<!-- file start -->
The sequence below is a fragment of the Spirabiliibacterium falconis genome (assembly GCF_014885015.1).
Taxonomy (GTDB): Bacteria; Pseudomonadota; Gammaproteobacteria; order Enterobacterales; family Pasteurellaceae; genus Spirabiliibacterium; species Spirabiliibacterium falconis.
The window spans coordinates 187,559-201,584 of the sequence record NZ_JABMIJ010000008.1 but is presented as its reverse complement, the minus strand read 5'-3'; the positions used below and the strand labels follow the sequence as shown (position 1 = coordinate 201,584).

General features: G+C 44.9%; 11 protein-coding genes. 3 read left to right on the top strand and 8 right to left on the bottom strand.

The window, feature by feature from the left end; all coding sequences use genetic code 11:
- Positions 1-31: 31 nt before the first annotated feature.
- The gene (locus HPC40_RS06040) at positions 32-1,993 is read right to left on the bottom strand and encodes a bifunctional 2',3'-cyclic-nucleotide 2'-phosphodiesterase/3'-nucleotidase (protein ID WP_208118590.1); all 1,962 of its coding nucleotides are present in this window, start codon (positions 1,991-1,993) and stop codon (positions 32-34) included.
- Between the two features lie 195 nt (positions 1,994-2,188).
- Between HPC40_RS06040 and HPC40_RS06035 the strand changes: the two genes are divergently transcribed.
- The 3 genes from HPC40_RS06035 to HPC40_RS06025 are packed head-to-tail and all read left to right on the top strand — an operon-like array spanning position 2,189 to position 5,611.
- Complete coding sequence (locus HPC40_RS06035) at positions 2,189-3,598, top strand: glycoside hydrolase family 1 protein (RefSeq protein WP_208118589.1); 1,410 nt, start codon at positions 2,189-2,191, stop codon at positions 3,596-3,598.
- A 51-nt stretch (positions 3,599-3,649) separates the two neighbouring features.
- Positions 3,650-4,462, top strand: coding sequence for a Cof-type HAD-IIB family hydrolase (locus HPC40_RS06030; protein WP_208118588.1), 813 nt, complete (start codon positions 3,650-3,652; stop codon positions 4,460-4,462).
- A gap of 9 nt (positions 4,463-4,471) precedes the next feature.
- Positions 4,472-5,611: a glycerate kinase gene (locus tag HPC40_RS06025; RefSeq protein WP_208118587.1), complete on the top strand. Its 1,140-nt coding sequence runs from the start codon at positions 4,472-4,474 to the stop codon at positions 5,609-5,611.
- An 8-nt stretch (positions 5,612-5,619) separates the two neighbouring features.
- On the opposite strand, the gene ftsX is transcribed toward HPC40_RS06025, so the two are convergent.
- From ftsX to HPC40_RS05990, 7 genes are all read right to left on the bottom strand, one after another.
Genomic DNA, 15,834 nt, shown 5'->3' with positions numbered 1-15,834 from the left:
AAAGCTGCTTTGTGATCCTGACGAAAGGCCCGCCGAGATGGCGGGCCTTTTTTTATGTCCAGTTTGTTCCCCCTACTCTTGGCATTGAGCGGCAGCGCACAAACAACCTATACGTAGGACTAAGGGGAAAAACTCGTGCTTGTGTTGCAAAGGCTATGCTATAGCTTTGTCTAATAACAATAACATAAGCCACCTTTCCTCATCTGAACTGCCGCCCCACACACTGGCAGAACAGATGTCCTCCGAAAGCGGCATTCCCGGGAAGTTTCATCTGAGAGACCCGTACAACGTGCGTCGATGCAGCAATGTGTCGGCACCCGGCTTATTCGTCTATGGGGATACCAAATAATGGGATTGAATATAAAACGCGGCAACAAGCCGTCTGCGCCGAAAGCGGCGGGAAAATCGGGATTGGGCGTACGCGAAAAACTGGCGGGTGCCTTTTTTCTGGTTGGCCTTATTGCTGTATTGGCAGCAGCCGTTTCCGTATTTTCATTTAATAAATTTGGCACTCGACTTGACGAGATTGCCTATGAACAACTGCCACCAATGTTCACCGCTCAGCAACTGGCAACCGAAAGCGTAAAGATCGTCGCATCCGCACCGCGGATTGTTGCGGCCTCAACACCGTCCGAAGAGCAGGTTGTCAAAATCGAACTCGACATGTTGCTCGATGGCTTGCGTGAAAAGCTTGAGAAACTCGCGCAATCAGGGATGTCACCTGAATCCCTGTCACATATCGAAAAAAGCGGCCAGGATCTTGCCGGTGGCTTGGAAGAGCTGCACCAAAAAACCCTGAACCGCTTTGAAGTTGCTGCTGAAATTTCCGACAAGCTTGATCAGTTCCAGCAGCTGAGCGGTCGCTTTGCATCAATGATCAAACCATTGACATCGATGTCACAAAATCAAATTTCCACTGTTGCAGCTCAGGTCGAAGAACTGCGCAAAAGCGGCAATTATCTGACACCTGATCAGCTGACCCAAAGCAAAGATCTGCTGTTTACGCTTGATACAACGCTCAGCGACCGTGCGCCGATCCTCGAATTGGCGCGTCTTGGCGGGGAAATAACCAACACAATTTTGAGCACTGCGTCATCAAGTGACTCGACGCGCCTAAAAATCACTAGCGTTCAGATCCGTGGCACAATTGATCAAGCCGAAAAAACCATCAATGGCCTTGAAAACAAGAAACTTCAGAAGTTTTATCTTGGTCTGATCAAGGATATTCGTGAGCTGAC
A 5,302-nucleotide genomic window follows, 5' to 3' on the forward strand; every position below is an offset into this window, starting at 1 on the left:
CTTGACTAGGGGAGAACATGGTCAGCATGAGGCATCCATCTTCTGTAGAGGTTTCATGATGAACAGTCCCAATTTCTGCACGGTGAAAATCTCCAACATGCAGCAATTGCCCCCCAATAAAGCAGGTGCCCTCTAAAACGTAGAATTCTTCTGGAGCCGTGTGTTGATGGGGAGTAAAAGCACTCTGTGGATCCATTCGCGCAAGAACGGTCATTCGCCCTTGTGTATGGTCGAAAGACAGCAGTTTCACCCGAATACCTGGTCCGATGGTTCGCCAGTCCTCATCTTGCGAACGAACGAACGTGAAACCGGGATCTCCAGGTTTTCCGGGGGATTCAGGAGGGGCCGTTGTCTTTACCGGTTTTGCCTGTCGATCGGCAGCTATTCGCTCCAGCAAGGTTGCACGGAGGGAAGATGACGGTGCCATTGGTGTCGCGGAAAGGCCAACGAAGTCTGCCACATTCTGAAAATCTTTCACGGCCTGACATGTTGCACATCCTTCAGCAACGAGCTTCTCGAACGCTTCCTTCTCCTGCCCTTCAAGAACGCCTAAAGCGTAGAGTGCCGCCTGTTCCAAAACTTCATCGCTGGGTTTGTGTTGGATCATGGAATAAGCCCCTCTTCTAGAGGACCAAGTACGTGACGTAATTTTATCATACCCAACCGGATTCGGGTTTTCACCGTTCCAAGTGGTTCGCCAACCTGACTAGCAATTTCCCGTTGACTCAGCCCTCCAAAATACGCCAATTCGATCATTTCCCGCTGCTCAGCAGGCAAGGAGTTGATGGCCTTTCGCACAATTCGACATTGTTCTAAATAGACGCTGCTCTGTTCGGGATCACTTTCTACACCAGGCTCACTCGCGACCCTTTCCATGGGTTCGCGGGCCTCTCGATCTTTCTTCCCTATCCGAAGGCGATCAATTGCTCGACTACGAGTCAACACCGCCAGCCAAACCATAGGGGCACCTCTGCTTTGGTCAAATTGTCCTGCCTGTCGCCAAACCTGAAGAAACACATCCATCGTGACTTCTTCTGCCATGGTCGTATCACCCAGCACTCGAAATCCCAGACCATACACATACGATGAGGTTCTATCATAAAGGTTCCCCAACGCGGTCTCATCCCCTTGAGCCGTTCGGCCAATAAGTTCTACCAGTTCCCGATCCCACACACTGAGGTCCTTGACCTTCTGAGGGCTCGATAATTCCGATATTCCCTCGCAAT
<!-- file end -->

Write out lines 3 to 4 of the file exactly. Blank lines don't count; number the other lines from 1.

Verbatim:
The window spans coordinates 187,559-201,584 of the sequence record NZ_JABMIJ010000008.1 but is presented as its reverse complement, the minus strand read 5'-3'; the positions used below and the strand labels follow the sequence as shown (position 1 = coordinate 201,584).

General features: G+C 44.9%; 11 protein-coding genes. 3 read left to right on the top strand and 8 right to left on the bottom strand.